The City of Kawartha Lakes has announced that the city’s rural transit pilot project will end on June 27, 2015. The transit service provided rides between Lindsay, Cameron, Fenelon Falls, Bobcaygeon, and Dunsford.
“Based on the ridership numbers to this point and the cost of providing the service, we felt this was the right decision for our residents at this time,” Mayor Andy Letham says.
The total cost to provide the rural transit service — including running the buses, advertising, signage, and staffing — was just over $420,000 annually.
The City of Kawartha Lakes launched its first rural transit pilot project in July 2011, which include service to communities like Coboconk in the northern part of the municipality. Due to low ridership and issues with meeting provincial legislation for accessibility, the city cancelled that project in September 2012. In June 2013, the city launched a second rural transit pilot project, with a contract to Kawartha Ground Transport to operate the service until June 2015.
The pilot project was funded through the Ontario Gas Tax program, which provided 96 municipalities with $325 million in 2014/15 to make it easier for people to use public transit by increasing accessibility, buying more transit vehicles, adding more routes, and extending hours of service.
The City of Kawartha Lakes received $590,645 under the program. Since there’s no guarantee the Gas Tax program will continue in the future, any rural transit service in the City of Kawartha Lakes would need to be funded through municipal tax dollars. Passenger revenue alone is insufficient to fund the service (ridership was around 10,000 in 2014 at a cost of $5 per ride).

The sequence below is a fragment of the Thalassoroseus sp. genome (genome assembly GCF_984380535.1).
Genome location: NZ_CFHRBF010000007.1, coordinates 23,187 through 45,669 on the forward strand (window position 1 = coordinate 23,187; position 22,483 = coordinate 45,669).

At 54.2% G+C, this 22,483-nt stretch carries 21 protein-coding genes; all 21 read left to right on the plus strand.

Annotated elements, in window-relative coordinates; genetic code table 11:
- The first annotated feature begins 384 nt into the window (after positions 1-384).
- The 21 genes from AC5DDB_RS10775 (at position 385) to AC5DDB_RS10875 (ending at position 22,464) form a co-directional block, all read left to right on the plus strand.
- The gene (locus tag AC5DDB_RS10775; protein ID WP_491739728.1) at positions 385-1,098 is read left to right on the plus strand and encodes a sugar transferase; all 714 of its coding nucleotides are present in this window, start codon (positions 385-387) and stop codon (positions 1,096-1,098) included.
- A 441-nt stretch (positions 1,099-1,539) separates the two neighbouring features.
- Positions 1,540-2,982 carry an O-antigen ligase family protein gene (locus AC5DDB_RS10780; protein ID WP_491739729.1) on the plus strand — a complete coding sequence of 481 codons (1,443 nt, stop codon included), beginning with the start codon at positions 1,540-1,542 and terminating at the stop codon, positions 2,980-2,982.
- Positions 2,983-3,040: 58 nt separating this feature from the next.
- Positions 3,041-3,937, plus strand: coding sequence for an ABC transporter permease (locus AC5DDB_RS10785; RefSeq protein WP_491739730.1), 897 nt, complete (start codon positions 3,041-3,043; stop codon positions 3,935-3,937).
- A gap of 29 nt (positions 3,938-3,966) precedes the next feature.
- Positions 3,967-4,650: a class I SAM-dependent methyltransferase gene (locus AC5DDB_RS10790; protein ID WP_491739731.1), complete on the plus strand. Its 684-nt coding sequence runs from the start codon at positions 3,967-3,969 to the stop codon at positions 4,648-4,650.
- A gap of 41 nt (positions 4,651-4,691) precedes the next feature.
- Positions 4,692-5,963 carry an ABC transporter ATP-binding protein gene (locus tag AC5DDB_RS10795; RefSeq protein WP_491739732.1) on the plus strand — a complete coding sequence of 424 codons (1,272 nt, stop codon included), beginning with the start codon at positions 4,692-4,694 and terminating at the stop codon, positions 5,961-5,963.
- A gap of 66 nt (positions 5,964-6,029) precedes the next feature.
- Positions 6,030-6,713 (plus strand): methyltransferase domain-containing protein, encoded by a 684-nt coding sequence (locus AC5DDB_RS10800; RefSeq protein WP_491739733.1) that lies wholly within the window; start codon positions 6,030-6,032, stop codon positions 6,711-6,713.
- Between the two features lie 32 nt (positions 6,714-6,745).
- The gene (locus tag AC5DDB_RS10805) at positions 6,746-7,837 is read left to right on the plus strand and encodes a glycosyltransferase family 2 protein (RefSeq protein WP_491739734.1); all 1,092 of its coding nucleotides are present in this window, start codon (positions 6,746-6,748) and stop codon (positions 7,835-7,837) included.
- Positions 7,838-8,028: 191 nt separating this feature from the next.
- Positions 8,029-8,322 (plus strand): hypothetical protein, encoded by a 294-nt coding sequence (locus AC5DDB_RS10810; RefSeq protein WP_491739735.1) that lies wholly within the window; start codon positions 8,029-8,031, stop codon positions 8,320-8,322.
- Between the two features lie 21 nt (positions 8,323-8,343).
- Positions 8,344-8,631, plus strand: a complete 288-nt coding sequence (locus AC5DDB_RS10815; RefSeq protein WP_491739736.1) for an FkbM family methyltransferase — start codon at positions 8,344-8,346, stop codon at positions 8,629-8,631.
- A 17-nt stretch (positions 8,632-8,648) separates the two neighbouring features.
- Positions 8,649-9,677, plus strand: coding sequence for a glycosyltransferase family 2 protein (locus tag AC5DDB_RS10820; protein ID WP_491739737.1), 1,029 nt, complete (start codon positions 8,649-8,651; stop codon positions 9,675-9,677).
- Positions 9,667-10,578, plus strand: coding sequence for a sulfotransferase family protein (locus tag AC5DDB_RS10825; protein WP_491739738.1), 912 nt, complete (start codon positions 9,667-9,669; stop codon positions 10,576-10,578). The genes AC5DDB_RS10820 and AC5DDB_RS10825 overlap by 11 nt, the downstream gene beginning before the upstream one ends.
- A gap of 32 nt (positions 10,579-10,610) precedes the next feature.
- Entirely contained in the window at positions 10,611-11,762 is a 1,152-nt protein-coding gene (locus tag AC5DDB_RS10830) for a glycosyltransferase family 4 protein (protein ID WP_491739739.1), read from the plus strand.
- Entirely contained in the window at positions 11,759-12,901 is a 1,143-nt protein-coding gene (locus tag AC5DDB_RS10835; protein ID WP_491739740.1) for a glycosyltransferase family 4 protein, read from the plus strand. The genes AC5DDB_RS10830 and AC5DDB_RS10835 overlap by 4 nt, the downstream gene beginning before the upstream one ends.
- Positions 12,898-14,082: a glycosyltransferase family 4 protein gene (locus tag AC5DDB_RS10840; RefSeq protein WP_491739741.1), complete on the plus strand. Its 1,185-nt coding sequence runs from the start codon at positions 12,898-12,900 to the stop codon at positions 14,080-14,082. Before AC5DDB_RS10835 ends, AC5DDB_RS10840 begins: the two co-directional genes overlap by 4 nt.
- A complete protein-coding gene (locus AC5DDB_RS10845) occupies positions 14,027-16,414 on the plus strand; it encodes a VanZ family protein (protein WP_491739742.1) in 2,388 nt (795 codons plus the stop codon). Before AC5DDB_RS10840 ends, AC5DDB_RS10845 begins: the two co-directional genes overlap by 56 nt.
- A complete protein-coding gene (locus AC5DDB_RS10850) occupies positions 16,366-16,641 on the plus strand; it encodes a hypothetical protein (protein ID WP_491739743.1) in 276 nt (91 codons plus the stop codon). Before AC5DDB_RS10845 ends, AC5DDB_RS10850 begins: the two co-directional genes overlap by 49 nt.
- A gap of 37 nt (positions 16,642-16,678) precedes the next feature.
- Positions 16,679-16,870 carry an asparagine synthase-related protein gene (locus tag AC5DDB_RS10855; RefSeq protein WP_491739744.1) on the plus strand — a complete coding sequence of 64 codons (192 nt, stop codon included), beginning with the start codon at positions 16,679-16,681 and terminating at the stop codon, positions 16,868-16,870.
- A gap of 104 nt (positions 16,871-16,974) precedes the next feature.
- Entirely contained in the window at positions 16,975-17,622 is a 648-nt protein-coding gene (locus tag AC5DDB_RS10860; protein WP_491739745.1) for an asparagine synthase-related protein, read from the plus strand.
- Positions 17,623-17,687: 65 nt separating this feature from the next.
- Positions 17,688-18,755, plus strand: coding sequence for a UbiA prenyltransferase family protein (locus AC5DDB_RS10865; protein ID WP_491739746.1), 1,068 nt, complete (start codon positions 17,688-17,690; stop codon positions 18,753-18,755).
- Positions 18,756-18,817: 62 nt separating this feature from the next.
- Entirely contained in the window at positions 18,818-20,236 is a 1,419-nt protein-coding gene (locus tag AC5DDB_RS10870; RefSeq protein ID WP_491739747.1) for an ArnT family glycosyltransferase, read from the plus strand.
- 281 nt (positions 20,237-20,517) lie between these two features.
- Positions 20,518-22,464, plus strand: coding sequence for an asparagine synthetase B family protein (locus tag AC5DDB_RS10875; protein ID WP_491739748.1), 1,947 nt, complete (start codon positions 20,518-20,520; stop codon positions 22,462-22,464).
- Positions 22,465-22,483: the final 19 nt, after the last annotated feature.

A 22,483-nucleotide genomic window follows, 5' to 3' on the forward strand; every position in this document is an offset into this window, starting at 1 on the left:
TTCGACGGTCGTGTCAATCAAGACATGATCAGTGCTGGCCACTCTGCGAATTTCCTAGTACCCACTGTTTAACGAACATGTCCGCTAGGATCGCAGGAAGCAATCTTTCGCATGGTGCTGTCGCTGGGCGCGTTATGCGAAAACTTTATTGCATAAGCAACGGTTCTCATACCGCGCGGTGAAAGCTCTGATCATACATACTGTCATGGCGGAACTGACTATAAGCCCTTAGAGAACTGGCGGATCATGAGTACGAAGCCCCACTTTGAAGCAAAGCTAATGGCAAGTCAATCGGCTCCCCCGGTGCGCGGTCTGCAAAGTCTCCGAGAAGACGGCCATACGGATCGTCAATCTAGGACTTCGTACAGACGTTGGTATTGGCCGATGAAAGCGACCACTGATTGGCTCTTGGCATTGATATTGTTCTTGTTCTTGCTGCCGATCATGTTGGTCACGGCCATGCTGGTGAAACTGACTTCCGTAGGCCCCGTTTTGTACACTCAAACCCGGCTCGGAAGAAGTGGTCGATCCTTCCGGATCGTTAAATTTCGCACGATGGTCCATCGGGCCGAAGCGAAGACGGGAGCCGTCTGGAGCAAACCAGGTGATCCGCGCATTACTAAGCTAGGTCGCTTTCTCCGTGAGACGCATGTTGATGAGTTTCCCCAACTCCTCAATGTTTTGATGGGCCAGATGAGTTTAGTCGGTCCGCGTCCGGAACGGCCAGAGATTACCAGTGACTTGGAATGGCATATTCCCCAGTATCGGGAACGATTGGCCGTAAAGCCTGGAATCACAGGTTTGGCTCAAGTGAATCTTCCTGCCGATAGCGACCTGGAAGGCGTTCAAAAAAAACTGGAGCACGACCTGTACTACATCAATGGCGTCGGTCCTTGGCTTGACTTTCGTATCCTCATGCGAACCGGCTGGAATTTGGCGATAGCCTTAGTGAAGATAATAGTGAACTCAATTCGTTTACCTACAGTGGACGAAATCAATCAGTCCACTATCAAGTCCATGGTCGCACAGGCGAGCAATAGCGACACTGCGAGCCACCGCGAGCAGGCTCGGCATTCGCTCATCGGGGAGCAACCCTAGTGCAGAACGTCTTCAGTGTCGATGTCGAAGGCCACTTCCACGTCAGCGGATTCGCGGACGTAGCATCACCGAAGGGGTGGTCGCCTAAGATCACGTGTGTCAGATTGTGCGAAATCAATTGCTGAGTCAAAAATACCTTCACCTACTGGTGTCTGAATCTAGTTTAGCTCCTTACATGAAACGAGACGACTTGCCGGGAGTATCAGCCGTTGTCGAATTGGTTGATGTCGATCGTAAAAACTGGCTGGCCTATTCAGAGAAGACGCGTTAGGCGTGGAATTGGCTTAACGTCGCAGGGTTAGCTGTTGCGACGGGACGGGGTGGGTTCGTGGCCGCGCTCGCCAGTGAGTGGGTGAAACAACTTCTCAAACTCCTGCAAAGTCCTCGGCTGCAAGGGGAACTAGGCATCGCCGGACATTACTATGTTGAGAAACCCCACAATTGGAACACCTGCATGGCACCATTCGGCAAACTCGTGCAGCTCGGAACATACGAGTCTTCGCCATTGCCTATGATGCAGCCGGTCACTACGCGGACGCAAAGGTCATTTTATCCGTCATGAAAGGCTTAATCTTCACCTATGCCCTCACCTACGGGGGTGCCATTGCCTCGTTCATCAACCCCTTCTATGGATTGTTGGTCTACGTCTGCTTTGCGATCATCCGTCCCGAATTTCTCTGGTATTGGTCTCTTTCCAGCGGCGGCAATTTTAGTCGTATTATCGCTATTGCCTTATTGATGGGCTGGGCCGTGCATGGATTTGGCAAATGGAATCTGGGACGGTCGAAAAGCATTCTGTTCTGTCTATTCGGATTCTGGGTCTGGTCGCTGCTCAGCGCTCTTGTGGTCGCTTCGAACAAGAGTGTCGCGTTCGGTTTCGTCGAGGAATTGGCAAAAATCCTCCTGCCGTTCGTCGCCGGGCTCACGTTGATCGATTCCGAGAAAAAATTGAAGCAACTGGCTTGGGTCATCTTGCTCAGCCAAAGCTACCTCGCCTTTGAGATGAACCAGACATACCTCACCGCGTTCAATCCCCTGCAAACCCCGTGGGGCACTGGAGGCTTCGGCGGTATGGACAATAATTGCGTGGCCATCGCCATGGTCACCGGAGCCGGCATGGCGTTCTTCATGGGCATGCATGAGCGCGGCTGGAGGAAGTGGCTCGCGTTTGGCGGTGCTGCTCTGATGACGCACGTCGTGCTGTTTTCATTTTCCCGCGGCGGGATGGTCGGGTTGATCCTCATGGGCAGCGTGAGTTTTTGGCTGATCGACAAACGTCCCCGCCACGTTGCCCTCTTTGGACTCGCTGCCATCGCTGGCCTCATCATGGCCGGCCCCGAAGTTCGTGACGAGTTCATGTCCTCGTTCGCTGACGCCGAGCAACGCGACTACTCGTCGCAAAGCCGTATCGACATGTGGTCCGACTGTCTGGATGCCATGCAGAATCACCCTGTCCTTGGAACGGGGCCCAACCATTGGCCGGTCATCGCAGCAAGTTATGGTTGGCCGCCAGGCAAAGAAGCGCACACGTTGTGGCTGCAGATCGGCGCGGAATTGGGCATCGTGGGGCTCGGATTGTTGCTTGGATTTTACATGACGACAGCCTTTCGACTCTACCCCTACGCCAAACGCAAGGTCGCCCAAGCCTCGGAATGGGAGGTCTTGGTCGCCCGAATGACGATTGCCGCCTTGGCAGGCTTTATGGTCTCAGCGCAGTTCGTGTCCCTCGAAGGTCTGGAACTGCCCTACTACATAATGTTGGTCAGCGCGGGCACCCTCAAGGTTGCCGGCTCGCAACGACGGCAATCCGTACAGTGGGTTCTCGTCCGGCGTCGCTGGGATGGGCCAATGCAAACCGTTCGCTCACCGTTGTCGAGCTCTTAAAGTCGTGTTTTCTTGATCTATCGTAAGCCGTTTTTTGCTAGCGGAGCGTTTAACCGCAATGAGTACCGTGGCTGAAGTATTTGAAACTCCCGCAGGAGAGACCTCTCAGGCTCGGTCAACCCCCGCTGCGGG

In February, the city’s Rural Transit Task Force conducted an online survey of residents to find out whether and how they use the service, and if they would be willing to pay higher municipal taxes to fund the service.
The survey found that most riders used the service to travel from Fenelon Falls and Bobcaygeon to Lindsay and wanted to see it expanded. Just over half of the 900 respondents supported paying for rural transit through municipal taxes.
The Rural Transit Task Force estimated that the cost to City of Kawartha Lakes taxpayers to maintain the rural transit service would be around $2 per $100,000 of assessment. This excludes Lindsay residents who already pay for Lindsay Transit through municipal taxes.
After reviewing the report of the task force at the City Council meeting on Tuesday, April 14th, councillors voted 11-6 to cease operation of the service.
“We have some difficult financial decisions to make and a majority of Council felt that we could not justify the expense of this service at this time,” Mayor Letham says. “When we are spending tax dollars, we need to be accountable to all of our residents and businesses and provide the services that our residents can afford.”